We first discuss our Monte Carlo model for light propagation through a turbid medium. It takes into account elastic scattering, linear absorption, and spontaneous Raman scattering. This differs from previous models, in that we use a small fixed step size allowing us to look at both the low scattering and high scattering regimes . We demonstrate that increased elastic scattering leads to an enhancement of the Raman signal in both, the forward (transmission) and backward (reflection) directions. The spatial and temporal profiles of the Raman signal in the reflection geometry are shown to depend heavily on elastic scattering and closely mimic the distributions of the elastically scattered light.
Consider a medium of small spherical particles with radii on the order of the wavelength of light suspended in an active Raman medium. This colloidal suspension allows the scattering mean free path to be variably controlled. Due to the small size of the scatterers and assumed large Raman cross section of the liquid, we assume all the Raman signal is generated entirely in the liquid.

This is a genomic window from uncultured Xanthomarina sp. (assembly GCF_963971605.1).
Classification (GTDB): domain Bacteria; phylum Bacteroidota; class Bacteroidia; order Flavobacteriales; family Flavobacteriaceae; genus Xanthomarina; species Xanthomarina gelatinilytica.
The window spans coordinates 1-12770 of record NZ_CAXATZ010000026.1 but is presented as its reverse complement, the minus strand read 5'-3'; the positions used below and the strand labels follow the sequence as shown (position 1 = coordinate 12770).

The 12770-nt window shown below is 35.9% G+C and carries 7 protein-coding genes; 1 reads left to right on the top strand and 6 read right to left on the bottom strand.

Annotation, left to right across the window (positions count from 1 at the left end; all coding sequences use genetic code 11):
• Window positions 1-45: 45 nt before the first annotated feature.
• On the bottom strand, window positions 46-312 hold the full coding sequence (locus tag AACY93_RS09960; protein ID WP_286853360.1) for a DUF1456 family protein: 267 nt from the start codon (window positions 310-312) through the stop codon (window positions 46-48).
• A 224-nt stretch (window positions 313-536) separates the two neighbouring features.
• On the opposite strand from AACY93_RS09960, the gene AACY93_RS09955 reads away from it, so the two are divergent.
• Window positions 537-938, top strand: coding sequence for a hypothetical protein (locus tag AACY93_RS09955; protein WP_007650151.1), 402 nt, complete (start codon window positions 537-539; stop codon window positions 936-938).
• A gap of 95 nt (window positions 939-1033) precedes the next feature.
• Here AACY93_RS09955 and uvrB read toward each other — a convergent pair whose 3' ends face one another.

For simplicity, consider a short (1 ps full-width at half-maximum) Gaussian pump pulse with a Gaussian spatial profile normally incident on this medium. We assume the turbid medium is surrounded by vacuum and neglect reflections and refractions at the interfaces, since these will do little to change the effects we are interested in observing .
We are particularly interested in investigating the effects in both the low and high scattering regimes. Using the same model, we would like to accurately model the physics even when mean free paths are larger than the physical sample. To accomplish this, we use a fixed step size, Δr, significantly smaller than the shortest mean free path used in the simulation. This differs from traditional Monte Carlo simulations where each photon is propagated with a randomly distributed step size corresponding to the distance between successive scattering events.